There were ruins up there, an ancient fortress long since fallen. It teased her with glimpses through the fog, calling to her in a way she could not explain.

She had to get to it.

She climbed down a small ravine, and then straight up the face of the rocky peak. Her feet slipped, and she pressed her face against the stone, breathing hard. Hammered into the stone were the rusted remains of pegs that once must have held a bridge. Lada grabbed one, then another, until she heaved herself up and over the crumbling remains of a wall.

She crossed the foundation, jagged bits of brick and mortar digging into her feet. At the very edge, where even the wall had fallen away, nothing was left but a cobblestoned platform hanging over empty space. Her heart pounded as she looked down at the Arges, now a tiny stream, and the village, mere pebbles for homes. The sun crested the opposite peaks, falling directly on her. It turned the motes in the air to gold, and the mist into brilliant rainbow droplets. A spiky purple flower growing in the old foundation caught her eye. She plucked it, holding it to the light, then pressed it to her cheek.

A sort of rapture descended on her, a knowledge that this moment, this mountain, this sun, were designed for her. The closest she had come before to the exultant feeling—both a burning and a lightness in her chest—was when her father had been pleased with her. But this was new, bigger, overwhelming. It was Wallachia—her land, her mother—greeting her. This was how church was supposed to feel. She had never experienced the divine spirit within a church’s walls, but on this peak, in this countryside, she felt peace and purpose and belonging. This was the glory of God.

This was Wallachia.

This was hers.


After the sun had nearly crossed the canyon and was prepar R - ing to disappear behind the mountain, Lada made her way back down. It was harder than the climb up, her feet less sure, her purpose less driving.

When she walked back into the village, footsore and starving, it was to a severe scolding from her frantic nurse. Radu pouted that their whole day had been ruined, and even Bogdan scowled because she had not taken him with her.

She did not care about any of them—she wanted to tell her father how she had felt up on the mountain, how her mother Wallachia had embraced her and filled her with light and warmth. She was filled to bursting with it, and she knew her father would understand. Knew he would be proud.

But he had not even noticed her absence; and at dinner he was cross, complaining of a headache. Lada tucked the flower she had held on to all day beneath the table. Later that night, she pressed it into the small book of saints her nurse had packed for her, next to the sprig from the evergreen tree.

The next day her father left to attend to business elsewhere.


Still, that summer was the best of Lada’s life. With her father R gone, so, too, was her driving desperation to please him. She splashed in the river with Bogdan and Radu, climbed rocks and trees, tormented the village children and was tormented back. She and Bogdan created a secret language, a bastard version of their native tongue, with Latin, Hungarian, and Saxon mixed in. When Radu asked to play with them, they answered him in their garbled, intricate language. Oftentimes he cried in frustration, which only served to prove they were right to leave such a whining baby out of their games.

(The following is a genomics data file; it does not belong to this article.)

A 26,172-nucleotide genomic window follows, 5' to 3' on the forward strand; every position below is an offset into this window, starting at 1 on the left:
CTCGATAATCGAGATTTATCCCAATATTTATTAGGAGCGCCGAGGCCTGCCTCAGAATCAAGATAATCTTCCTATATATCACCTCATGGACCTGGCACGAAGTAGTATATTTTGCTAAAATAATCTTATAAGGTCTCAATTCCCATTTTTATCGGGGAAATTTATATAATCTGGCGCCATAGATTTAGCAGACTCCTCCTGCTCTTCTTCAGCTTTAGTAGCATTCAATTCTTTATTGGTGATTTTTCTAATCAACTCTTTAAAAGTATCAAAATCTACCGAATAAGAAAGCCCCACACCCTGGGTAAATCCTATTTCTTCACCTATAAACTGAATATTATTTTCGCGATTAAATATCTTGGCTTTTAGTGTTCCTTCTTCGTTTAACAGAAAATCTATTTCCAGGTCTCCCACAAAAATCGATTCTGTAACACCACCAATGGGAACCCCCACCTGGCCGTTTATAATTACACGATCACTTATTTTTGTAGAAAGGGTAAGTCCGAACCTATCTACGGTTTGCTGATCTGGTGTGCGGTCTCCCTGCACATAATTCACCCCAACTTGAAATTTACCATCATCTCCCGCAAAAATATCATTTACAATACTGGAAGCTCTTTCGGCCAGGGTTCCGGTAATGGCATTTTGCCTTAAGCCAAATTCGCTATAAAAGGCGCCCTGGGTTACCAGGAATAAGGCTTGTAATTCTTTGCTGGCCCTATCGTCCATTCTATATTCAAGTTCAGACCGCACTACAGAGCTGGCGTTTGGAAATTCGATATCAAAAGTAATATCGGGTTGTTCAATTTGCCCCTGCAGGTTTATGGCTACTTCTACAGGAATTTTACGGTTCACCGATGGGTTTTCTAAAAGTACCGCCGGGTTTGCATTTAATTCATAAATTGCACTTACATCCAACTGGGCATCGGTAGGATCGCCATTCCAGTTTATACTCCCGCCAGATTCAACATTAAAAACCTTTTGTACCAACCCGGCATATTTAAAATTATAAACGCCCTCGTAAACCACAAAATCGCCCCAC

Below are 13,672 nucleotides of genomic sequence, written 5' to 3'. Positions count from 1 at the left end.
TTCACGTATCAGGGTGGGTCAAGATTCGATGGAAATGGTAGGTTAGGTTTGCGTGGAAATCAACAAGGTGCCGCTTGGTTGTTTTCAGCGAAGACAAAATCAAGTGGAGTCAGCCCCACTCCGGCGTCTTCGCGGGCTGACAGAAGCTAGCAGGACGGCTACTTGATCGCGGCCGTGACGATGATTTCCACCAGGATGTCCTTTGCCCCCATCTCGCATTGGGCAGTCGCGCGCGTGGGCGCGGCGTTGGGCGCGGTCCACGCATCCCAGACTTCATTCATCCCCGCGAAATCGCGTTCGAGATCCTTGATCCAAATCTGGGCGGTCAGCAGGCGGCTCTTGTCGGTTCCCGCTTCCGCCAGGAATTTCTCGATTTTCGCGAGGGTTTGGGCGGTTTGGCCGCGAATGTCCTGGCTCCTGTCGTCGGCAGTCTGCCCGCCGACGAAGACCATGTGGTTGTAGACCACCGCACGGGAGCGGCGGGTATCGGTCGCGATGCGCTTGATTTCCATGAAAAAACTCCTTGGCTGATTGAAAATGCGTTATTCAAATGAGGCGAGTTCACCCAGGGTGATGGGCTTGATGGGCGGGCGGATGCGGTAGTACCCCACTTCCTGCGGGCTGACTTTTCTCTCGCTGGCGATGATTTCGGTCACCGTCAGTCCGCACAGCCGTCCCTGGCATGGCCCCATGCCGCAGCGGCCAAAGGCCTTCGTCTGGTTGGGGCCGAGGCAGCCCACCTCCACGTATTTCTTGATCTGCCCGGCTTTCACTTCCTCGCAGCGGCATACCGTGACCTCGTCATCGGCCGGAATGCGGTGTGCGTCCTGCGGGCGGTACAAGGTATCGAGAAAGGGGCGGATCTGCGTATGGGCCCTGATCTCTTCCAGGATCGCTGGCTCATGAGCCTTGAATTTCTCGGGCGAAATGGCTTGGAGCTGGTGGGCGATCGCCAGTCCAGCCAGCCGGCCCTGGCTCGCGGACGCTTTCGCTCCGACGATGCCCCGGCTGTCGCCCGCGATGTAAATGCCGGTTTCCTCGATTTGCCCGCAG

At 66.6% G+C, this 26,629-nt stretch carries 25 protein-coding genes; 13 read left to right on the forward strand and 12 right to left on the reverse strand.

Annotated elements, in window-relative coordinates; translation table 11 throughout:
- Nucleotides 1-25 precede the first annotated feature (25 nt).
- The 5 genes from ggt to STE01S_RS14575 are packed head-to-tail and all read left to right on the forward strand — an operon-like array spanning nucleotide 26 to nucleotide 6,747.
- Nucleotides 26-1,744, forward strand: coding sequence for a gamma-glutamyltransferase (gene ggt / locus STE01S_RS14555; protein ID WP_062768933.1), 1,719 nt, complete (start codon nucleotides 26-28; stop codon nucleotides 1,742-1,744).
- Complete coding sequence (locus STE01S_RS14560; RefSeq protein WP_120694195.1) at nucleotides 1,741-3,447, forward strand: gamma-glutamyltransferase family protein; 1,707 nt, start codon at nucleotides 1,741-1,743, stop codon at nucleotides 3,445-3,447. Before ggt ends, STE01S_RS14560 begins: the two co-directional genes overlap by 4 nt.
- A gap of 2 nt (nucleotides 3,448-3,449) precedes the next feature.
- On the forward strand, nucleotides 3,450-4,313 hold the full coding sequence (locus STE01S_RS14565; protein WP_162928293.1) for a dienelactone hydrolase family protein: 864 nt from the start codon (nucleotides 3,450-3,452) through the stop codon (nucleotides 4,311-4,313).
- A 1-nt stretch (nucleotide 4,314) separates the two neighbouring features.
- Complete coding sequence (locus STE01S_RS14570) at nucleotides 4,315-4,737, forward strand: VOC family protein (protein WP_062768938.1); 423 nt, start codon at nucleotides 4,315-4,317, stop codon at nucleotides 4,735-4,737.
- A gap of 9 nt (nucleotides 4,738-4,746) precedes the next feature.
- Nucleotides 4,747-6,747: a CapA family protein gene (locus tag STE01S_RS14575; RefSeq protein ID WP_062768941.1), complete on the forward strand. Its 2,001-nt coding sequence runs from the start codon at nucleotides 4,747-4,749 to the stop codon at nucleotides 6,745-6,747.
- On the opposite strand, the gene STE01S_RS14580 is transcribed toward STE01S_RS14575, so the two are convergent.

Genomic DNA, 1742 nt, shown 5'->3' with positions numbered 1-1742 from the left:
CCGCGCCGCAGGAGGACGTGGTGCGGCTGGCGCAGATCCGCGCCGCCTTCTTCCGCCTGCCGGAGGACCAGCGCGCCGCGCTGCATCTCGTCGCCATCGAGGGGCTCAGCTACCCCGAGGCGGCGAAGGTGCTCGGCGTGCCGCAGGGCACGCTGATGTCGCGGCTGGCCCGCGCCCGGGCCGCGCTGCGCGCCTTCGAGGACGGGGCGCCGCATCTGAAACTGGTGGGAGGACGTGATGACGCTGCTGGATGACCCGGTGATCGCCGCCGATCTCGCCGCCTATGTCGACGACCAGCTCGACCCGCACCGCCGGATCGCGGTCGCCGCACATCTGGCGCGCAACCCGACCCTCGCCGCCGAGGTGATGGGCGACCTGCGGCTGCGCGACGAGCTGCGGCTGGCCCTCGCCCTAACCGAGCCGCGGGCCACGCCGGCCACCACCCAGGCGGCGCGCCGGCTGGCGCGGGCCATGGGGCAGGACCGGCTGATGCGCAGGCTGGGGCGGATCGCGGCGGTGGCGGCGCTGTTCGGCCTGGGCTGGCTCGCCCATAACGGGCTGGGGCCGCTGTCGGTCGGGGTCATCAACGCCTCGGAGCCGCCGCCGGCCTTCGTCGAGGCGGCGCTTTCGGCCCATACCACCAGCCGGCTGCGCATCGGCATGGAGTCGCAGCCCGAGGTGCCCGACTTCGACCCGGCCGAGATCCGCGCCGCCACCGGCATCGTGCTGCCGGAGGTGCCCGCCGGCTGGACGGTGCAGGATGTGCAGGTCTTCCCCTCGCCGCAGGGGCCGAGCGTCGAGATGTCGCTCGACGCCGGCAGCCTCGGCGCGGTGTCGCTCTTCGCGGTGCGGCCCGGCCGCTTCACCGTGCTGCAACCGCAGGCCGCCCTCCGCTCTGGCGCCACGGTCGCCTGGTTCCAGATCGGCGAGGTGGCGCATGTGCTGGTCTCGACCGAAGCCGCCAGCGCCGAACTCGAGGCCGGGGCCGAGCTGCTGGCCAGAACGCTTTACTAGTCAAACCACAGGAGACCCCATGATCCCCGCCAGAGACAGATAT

One day, high on the side of the mountain, Bogdan declared his intention to marry Lada. “Why would we marry?” Lada asked.

“Because no other girls are fun. I hate girls. Except for you.”

Already Lada understood, in a vague and fearful way, that her own future revolved around marriage. With her mother having long since returned to Moldavia—or fled there, depending on which gossip Lada was unable to avoid overhearing— there was no one she could ask about such things. Even the nurse simply clucked her tongue and told her sufficient unto the day was the evil thereof, from which Lada could only understand that marriage was evil.

Sometimes she imagined a shadowy figure standing at a stone altar. She would hold up her hand, and he would take everything she had for himself. She burned with hatred at the very idea of that man, waiting, waiting to make her crawl.

But this was Bogdan. She supposed if she had to marry anyone, it would be him. “Fine. But only if we agree that I am always in charge.”

Bogdan laughed. “How is that any different from now?”

After delivering a sharp punch to Bogdan’s shoulder, Lada was seized with a sudden and urgent need to eliminate the nightmare of the shadowy man. Here, on this mountain, everything was perfect. “We should marry right now.”


“Give me your hand.”

He obeyed, hissing with pain as she drew her knife across his palm. She did the same to her own hand, then grasped his in hers, the warm wetness mingling between their small, dirty “On this mountain, with my mother Wallachia as witness, I marry Bogdan forever and no other.”

He grinned, his big ears glowing red, backlit by the setting sun. “On this mountain, with Lada’s mother who is made of rocks and trees watching, I marry Lada forever and no other.”

She squeezed his hand harder. “And I am in charge.”

“And you are in charge.” They released each other and, with a puzzled and disappointed frown, Bogdan sat on the ground. “What now?”

“How should I know? I have never married anyone before.”

“We should kiss.”

Shrugging with indifference, Lada put her lips against Bogdan’s. His were soft and dry, warm against her own, and this close his features blurred, making it look as though he had three eyes. She laughed, and he did, too. They spent the rest of the afternoon with their noses smashed together, telling each other how monstrous they looked with one eye, or three, or whatever other tricks their vision played.

They never spoke of their marriage again, but it took weeks for their palms to heal.

When, after an infinite passage of golden and green days, they finally returned to Tirgoviste, it felt like the opposite of a homecoming. Lada ached for what they had left behind. Someday she would go back to the Arges and rebuild the fortress on that mountain, to live there with her father and Bogdan. Maybe even Radu.

It would be better than Tirgoviste. Anything would be better than Tirgoviste.